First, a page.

University of Waterloo
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Waterloo, Ontario, Canada N2L 3G1
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Quantum computation has been developed as a computationally efficient paradigm to solve problems that are intractable with conventional classical computers. Quantum computers have the potential to support the simulation and modeling of many complex physical systems, not just quantum ones, significantly more rapidly than conventional supercomputers.
The increasing demand for computational resources in a variety of disciplines in science, based on this promise, motivates the development of quantum computers in addition to that of classical supercomputers. Recent advances in quantum computer hardware and software have led to a jump in the number of discipline areas of pure and applied science identifying themselves as stakeholders in quantum computation technology. Areas such as chemistry, biology, machine learning and finance are clearly on this list, and it is the purpose of our research to advocate that geophysics should be too. In seismology, simulation is critical; ultimately, we would like to use quantum computation for numerical modeling of seismic wave propagation for earthquake modeling and reservoir characterization. Seismic exploration and monitoring practitioners and researchers in particular stand to gain an enormously powerful tool when quantum computers come online. Meaningful advances in seismic exploration methods depend on progress in computer hardware and software technology. In our view, it is essential for geophysicists to start to become familiar with the ideas and the potential within the computers and algorithms in the quantum regime, in order to properly take advantage of these tools as they become available. The idea of using quantum computation in seismology should be very exciting to both physicists and seismologist. Researchers in quantum computation are looking for new quantum algorithms to demonstrate the substantial speed-up over the classical counterparts. At the present, the interplay between quantum theory and geophysics remains unexplored. However, we believe that quantum computation shows a significant potential to deal with the large-scale modeling and inversion problems geophysicists currently encountered.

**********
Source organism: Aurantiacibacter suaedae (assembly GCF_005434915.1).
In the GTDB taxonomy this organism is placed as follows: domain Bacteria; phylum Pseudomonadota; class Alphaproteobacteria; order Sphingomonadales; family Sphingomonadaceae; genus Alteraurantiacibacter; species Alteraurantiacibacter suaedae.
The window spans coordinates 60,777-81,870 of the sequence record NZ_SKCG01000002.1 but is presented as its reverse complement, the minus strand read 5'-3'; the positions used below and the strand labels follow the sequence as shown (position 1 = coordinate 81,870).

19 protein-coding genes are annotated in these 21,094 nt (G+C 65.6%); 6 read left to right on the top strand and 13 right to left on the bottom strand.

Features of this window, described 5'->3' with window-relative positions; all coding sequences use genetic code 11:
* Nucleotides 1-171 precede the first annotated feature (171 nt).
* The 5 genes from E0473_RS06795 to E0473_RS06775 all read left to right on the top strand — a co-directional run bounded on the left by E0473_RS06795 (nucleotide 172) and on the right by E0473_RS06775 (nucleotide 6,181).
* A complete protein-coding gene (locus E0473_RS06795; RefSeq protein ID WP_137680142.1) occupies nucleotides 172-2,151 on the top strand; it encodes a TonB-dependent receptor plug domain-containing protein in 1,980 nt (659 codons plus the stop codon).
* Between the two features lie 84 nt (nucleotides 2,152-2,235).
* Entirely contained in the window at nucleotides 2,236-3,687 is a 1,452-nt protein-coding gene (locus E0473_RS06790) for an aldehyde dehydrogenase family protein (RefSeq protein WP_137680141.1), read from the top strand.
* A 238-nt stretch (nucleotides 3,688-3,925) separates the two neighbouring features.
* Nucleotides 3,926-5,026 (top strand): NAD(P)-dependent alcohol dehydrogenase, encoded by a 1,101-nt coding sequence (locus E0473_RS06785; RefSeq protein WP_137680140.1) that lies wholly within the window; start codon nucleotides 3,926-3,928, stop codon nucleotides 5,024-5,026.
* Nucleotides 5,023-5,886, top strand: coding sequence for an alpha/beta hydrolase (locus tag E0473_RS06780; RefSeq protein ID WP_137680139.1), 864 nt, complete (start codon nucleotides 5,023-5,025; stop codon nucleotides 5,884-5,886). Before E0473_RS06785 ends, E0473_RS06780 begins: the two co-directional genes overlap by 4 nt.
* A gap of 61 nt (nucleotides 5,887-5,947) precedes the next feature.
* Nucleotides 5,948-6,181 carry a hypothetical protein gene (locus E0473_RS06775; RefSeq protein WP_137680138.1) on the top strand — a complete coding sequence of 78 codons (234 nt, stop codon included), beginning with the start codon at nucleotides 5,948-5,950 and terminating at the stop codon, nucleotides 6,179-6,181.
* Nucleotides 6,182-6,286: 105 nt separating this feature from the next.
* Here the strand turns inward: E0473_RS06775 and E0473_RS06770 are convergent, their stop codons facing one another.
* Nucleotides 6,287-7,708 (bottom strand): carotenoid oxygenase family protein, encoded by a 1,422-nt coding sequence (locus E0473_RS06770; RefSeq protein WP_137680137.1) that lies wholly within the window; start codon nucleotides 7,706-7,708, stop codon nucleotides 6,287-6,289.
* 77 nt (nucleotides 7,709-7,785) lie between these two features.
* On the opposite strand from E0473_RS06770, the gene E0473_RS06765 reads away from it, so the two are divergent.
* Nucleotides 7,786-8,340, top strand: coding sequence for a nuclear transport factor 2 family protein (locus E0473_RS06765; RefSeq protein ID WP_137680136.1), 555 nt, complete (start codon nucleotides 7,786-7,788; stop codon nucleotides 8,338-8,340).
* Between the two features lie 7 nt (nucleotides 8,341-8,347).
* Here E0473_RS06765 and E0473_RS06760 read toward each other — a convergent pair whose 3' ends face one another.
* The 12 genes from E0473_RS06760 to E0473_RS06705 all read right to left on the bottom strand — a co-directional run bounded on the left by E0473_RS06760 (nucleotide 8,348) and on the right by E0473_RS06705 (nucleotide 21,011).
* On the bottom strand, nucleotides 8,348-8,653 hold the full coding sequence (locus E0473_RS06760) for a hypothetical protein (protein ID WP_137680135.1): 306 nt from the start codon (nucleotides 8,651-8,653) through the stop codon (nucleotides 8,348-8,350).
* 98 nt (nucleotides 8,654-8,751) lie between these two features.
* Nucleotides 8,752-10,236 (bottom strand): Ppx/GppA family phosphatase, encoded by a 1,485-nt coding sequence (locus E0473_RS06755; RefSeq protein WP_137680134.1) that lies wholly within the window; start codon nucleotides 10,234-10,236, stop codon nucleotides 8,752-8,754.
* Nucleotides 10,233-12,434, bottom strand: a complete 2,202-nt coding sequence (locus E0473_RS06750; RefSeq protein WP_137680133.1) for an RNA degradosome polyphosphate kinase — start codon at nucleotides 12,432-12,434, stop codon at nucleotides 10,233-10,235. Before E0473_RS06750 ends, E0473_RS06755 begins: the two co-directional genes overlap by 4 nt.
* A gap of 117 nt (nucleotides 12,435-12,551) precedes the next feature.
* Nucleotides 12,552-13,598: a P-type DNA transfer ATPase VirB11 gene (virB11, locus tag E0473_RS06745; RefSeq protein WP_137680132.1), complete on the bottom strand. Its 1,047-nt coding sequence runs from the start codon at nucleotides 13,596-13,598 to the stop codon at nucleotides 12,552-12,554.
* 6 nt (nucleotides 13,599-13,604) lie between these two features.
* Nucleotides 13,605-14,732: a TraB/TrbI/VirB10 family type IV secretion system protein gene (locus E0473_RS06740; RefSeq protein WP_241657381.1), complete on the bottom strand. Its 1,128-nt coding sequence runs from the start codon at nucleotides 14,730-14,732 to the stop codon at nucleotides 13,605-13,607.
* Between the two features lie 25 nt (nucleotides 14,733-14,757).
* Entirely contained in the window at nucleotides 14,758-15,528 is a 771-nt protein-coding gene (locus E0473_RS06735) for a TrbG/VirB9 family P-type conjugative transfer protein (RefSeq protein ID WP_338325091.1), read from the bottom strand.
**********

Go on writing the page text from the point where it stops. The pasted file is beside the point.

In this talk, the effectiveness in principle of quantum algorithms for seismic wave modeling and seismic imaging is discussed, at the same time introducing in geo-scientific terms the opportunities and challenges of quantum computation. We examine the extent to which quantum computer will be able to solve both the seismic modeling and imaging problems, by exploiting quantum algorithms such as quantum linear systems of equations.
The University of Waterloo acknowledges that much of our work takes place on the traditional territory of the Neutral, Anishinaabeg and Haudenosaunee peoples. Our main campus is situated on the Haldimand Tract, the land granted to the Six Nations that includes six miles on each side of the Grand River. Our active work toward reconciliation takes place across our campuses through research, learning, teaching, and community building, and is centralized within our Office of Indigenous Relations.